Choose a Sexy Classic

Compulsive classic snaffler James Whitham talks you through buying a great big, candy-coloured slice of nostalgia

Before you rush out and buy the bike you dreamed about owning as a kid, you need to sit down and decide what you intend to do with it. If you just want to look at it and fire the motor up occasionally to fill the garage with smoke, the type of bike you’re buying isn’t so important. But if, like me, you fancy putting a few miles on the old girl during the summer, you need to be a lot more selective, both on the type of bike you buy and its condition.

The Fizzie phenomenon is a prime example. Interest in 1970s sports mopeds has spiraled skyward over the last six or seven years as a whole generation of forty-somethings try to recapture their puberty. This has pushed prices way up and a lot of the ones on the market described as “mint” or “fully restored” look good but are mechanical disasters. Even if you get a good one you’ll probably be disappointed with the performance. Contrary to popular myth an FS1E, AP50 or any of the others from that era won’t actually do 75mph or even anything like it. I’m not saying don’t buy one, just understand that you’ll probably get bored of riding it.

At the other end of the scale is stuff like Kawasaki’s KH750 and the GT750 Suzuki. Both are fast enough to go places but, in my opinion, they’re not very nice to ride. I always wanted an early, drum brake GT750 so I ended up buying a really nice one… and never riding it. It just didn’t inspire me. That said they’re more practical than the Kwak and, if you’ve had big bikes like this before and you know what to expect, no problem.

For me the best compromise are the lighter middleweight machines; 250 and 350 LC Yamahas, any of the air-cooled RD range, the GT250 or GT380 Suzukis, the KH Kawasakis or a Honda 400-four. They are all dead easy to ride, fun to chuck about and fast enough to go a reasonable distance.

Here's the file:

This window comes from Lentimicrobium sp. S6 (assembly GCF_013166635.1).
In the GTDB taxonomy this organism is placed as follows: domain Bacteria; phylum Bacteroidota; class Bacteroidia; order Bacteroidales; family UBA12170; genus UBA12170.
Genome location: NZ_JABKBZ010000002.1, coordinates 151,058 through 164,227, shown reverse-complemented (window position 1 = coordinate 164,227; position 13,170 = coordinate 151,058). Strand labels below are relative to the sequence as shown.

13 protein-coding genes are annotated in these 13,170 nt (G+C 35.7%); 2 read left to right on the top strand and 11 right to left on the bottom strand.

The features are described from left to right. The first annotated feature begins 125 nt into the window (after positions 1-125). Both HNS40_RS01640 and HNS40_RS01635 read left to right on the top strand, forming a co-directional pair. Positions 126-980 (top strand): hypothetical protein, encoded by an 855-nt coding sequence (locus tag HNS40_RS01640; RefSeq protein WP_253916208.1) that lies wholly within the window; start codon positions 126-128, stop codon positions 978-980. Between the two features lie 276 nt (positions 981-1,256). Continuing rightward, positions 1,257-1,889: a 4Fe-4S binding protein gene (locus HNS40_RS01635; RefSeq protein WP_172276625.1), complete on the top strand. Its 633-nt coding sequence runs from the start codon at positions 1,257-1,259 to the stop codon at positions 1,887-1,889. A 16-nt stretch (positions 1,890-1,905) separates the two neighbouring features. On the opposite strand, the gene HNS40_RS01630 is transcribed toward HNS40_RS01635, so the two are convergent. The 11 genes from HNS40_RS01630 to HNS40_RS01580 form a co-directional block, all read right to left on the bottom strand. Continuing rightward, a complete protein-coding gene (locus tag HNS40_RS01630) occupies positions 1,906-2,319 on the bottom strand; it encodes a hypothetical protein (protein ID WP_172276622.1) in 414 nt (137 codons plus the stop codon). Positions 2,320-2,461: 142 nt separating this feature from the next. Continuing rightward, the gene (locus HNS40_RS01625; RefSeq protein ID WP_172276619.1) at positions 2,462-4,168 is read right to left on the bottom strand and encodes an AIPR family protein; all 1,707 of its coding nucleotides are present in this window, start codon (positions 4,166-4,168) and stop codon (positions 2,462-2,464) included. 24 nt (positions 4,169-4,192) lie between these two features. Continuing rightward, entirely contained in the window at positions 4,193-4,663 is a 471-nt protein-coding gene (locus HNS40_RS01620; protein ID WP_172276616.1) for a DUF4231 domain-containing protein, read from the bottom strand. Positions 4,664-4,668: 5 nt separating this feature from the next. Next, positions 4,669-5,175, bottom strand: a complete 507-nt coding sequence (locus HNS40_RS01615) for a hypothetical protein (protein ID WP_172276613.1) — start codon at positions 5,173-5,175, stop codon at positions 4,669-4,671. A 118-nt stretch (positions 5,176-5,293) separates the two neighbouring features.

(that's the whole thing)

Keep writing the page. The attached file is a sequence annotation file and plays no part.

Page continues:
If you fancy restoring a bike, choose a model for which all or at least the majority of spares are still available. You can do this by talking to your local dealer or having a quick look on eBay to see what’s out there. For a lot of the early Japanese models, new parts are getting thin on the ground. And remember, early Jap four strokes, especially the multis like a CB750 or 400-four, are about twenty times more difficult to restore than most of the two-stroke stuff simply because there are more bits.

The best thing about owning bikes like this is the fact that you can have them for years without losing loads of money. So long as you keep up on the maintenance, you’ll always get your money back, or even better. Pretty much everything I’ve bought over the last 10 years has at least doubled in value. But then, I am a canny Yorkshireman!

Whitham’s top tips:

  1. If you’re going for a 1970s moped, buy an AP50 rather than a FS1E. They’re better to ride, with five gears instead of four, and they’re cheaper. SS50 Hondas are slow and all the Italian stuff – Garelli, Gilera, Malaguti etc. – tend to go pop all the time.
  2. Suzuki GT250 X7s are underrated. Not quite the kudos of the RD or LC but lighter, loads of fun and cheap. £1500 buys a minter.
  3. Pick out future classics. LCs were ten a penny 15 years ago; now you have to pay £3000 for a minter. Early GSXR750s, the first R1 Yamaha and early Blades will become sought-after.
  4. If you see something on eBay you fancy, go and have a look – the camera lies. Even if the bloke won’t accept an offer there and then, you’ll be in a better position.
  5. Pull on your anorak and join an owners club. They’re useful when you need info or spares.

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